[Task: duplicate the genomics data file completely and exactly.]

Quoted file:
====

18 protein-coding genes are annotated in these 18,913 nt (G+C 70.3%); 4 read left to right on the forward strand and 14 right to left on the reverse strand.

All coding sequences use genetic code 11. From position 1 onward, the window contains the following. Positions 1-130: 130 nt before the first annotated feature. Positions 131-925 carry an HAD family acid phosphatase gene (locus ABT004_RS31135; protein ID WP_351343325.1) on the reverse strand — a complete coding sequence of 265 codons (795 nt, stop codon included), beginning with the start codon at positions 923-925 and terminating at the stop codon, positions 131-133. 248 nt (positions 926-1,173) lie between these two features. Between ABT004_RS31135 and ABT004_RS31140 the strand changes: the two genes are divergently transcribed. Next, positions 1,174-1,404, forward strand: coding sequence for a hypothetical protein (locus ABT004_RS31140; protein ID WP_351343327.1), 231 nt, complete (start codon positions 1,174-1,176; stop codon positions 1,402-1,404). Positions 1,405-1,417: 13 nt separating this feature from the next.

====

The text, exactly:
18 protein-coding genes are annotated in these 18,913 nt (G+C 70.3%); 4 read left to right on the forward strand and 14 right to left on the reverse strand.

All coding sequences use genetic code 11. From position 1 onward, the window contains the following. Positions 1-130: 130 nt before the first annotated feature. Positions 131-925 carry an HAD family acid phosphatase gene (locus ABT004_RS31135; protein ID WP_351343325.1) on the reverse strand — a complete coding sequence of 265 codons (795 nt, stop codon included), beginning with the start codon at positions 923-925 and terminating at the stop codon, positions 131-133. 248 nt (positions 926-1,173) lie between these two features. Between ABT004_RS31135 and ABT004_RS31140 the strand changes: the two genes are divergently transcribed. Next, positions 1,174-1,404, forward strand: coding sequence for a hypothetical protein (locus ABT004_RS31140; protein ID WP_351343327.1), 231 nt, complete (start codon positions 1,174-1,176; stop codon positions 1,402-1,404). Positions 1,405-1,417: 13 nt separating this feature from the next.